35 Suppose we want to calculate the enthalpy change for the decomposition of calcium carbonate to calcium oxide and carbon dioxide at 25ºC. What is the value? CaCO 3(s) CaO (s) + CO 2(g) ΔHº rxn = Σ n i ΔHº f (products) - Σ n i ΔHº f (reactants) = [1x ΔHº f (CaO) + 1x ΔHº f (CO 2 )] [1x ΔHº f (CaCO 3 )] = [( kj/mol) + ( kj/mol)] [( kj/mol)] = kj/mol Note that this implies that it takes energy to separate carbon dioxide from limestone which is why lime won t work to sequester CO 2. Chapter 7 35

36 Despite extensive tables containing the standard enthalpy of formation for literally hundreds of chemical compounds, they are not sufficient. Many reactions are outside of the scope of the tables. However, we can approximate the energy by using the average bond energies for all of the chemical bonds involved. That is, if we know the amount of energy involved in each bond, we can work out an approximate value for each chemical species and work out the enthalpy of reaction from the difference. The bond energy (D) is the enthalpy change for breaking a particular bond in the molecules, assuming the reactants and products are in the gaseous state. Chapter 7 36

37 The energy difference is the energy of the bonds broken minus the energy of the bonds made: ΔHº f = Σ D(bonds broken) - Σ D(bonds made) This is simple a case of drawing an appropriate structural formula and then working through the bonds in the molecule: H 3 C-CH 3 H 3 C CH 3 ΔHº f = D = +346 kj/mol 6xH-C 6x[H C] ΔHº f = D = 6x +413 kj/mol D = 2824 kj/mol The bond energies are tabulated. Chapter 7 37

38 Chapter 7 38

39 Calculating the enthalpy of combustion of ethane gives: CH 3 CH 3(g) + 3.5O 2(g) 2CO 2(g) + 3H 2 O (g) For oxygen: For carbon dioxide: For water: D = 498 kj/mol D = 2x 783 kj/mol = 1566 kj/mol D = 2x 463 kj/mol = 926 kj/mol Which gives: ΔHº f = (2824 kj/mol + 3.5x498 kj/mol) (2x1566 kj/mol + 3x926 kj/mol) = kj/mol Note using the enthalpies from Table 7.2 gives: ΔHº f = (2x kJ/mol + 3x kJ/mol) -(1x-83.85kJ/mol + 3.5x0.0kJ/mol) = kj/mol Chapter 7 39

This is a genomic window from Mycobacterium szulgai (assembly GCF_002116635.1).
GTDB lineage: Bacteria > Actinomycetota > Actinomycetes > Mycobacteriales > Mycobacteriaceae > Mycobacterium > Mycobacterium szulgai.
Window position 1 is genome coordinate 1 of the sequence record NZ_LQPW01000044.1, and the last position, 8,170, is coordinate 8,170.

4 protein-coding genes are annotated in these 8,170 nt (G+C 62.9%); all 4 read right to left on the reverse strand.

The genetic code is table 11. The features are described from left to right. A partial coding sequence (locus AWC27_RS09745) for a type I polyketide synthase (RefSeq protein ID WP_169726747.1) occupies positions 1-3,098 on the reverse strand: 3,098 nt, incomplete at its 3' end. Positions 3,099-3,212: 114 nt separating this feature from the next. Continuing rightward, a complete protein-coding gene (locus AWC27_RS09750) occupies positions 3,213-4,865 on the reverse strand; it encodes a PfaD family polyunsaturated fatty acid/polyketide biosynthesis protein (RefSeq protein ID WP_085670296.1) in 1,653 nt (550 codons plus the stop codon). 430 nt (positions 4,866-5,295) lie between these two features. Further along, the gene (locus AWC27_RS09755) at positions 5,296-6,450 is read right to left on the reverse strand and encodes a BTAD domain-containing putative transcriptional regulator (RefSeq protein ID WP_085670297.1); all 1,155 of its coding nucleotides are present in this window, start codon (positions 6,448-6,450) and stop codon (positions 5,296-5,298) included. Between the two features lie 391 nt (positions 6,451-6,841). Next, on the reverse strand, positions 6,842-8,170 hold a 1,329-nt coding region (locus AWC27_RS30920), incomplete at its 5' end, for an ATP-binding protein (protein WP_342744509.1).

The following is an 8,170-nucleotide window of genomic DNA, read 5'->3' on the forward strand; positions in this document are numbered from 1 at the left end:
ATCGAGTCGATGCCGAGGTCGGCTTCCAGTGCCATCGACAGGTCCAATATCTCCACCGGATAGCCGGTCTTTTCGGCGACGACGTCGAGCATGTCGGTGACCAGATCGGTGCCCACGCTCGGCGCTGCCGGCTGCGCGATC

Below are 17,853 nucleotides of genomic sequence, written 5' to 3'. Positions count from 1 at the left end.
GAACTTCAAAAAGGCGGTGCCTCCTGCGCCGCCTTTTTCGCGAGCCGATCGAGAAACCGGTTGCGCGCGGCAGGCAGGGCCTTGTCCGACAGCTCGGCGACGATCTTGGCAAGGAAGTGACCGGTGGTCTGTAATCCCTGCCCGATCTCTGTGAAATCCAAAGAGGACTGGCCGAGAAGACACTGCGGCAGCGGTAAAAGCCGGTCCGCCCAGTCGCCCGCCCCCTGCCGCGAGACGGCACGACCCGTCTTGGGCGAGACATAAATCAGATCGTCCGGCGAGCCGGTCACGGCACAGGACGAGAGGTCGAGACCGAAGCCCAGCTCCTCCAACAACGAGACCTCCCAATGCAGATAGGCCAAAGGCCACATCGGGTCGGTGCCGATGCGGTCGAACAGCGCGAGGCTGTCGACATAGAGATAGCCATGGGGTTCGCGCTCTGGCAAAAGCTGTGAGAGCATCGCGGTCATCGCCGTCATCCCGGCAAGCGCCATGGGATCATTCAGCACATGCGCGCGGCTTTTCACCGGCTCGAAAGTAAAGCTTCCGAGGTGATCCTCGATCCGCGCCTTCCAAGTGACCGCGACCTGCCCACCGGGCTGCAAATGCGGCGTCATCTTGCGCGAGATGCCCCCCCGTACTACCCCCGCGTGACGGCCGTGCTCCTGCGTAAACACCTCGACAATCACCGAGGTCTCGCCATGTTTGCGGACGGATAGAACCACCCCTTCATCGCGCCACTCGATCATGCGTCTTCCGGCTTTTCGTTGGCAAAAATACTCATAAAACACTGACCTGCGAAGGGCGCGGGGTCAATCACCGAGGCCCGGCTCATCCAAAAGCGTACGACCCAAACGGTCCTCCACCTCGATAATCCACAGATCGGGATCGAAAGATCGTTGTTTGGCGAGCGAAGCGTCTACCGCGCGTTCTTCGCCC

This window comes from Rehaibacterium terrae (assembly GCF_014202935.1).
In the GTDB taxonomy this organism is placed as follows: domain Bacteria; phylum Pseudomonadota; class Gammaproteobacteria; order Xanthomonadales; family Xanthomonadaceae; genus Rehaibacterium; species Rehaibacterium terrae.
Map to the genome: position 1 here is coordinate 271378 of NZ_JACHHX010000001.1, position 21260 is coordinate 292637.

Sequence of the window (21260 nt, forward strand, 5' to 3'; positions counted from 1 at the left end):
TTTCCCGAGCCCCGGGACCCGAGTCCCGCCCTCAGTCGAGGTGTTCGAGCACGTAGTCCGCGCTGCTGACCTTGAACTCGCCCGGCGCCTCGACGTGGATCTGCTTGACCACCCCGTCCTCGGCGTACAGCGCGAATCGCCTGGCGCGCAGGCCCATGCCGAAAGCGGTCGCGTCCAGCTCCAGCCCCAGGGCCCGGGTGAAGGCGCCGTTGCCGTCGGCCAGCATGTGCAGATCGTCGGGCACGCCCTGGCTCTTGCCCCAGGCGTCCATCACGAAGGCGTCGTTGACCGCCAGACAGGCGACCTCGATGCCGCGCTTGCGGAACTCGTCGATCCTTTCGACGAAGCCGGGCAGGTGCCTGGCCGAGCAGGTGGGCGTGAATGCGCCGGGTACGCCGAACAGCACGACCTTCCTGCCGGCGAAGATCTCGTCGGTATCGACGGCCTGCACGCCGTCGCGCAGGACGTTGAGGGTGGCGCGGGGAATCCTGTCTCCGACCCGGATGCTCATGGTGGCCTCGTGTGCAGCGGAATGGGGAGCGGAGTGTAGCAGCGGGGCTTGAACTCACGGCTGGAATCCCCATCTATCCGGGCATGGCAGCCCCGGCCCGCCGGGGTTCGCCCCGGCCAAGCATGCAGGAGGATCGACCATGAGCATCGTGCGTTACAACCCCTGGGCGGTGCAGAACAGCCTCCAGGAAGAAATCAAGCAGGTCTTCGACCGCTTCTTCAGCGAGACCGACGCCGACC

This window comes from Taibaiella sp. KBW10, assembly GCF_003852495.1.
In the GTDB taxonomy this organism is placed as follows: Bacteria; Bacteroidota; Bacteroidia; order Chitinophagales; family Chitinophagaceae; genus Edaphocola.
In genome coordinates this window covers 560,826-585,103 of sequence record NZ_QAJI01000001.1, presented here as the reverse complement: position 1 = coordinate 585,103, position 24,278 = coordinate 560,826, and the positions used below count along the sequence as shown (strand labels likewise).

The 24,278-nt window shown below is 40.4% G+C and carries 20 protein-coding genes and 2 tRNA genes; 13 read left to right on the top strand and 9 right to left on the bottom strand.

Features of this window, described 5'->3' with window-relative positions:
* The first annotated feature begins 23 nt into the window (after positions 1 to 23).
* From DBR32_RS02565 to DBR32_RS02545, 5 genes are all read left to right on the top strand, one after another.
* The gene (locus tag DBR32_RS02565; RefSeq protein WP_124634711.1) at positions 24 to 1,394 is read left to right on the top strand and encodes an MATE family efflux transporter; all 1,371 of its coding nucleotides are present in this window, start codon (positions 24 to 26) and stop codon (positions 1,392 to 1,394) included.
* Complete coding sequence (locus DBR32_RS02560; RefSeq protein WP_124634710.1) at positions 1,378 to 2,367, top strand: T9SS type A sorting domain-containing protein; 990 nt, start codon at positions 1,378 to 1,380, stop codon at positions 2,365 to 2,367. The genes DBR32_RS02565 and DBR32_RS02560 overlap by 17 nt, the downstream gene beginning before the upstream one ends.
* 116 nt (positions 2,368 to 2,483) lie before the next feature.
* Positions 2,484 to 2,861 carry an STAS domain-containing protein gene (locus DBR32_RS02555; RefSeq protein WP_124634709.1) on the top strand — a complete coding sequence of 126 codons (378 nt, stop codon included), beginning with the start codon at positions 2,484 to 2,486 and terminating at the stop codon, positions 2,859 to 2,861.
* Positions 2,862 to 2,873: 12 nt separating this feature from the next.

40 All sorts of reactions can yield useable energy but combustion is the most obvious. Burning propane and ethane light up our barbecues; burning wood provides the warm glow of a campfire; burning gasoline drives our cars; and burning food warms our bodies while providing the energy to live. The many different chemical reactions that food undergo in our bodies to provide energy and to provide the building blocks for many of our biomolecules fall into the area of biochemistry called metabolism. Primary amongst these reactions is the combustion of glucose (a carbohydrate): C 6 H 12 O 6(s) + 6O 2(g) 6CO 2(g) + 6H 2 O (l) ΔHº rxn = kj/mol Chapter 7 40

41 Of course, when we refer to this as combustion, we really are saying oxidation the carbon atoms in the glucose are oxidized to carbon dioxide. This is the underlying principle behind any combustion reaction. Further, if we were to use this energy directly, we would need to continuously stoke the fires. Instead, our bodies have evolved a mechanism that is common across all of life. We convert the energy of combustion from one mole of glucose to the formation of ATP (adenosine-5 -triphosphate) molecules via aerobic respiration. ATP then undergoes a hydrolysis reaction (literally, water breaking ) to produce ADP (adenosine-5 -diphosphate). Chapter 7 41

42 ATP (aq) + H 2 O (l) ADP (aq) + HPO 4 2- (aq) ΔHº rxn -24 kj/mol Chapter 7 42

43 Note that ATP doesn t have high energy bonds. Rather, the total energy of the reactants is greater than that of the products. And that energy must be loaded back into the system by the combustion of glucose. Also, that glucose is ultimately formed from the reaction of carbon dioxide and water in photosynthesis the reverse of the combustion reaction of metabolism. Chapter 7 43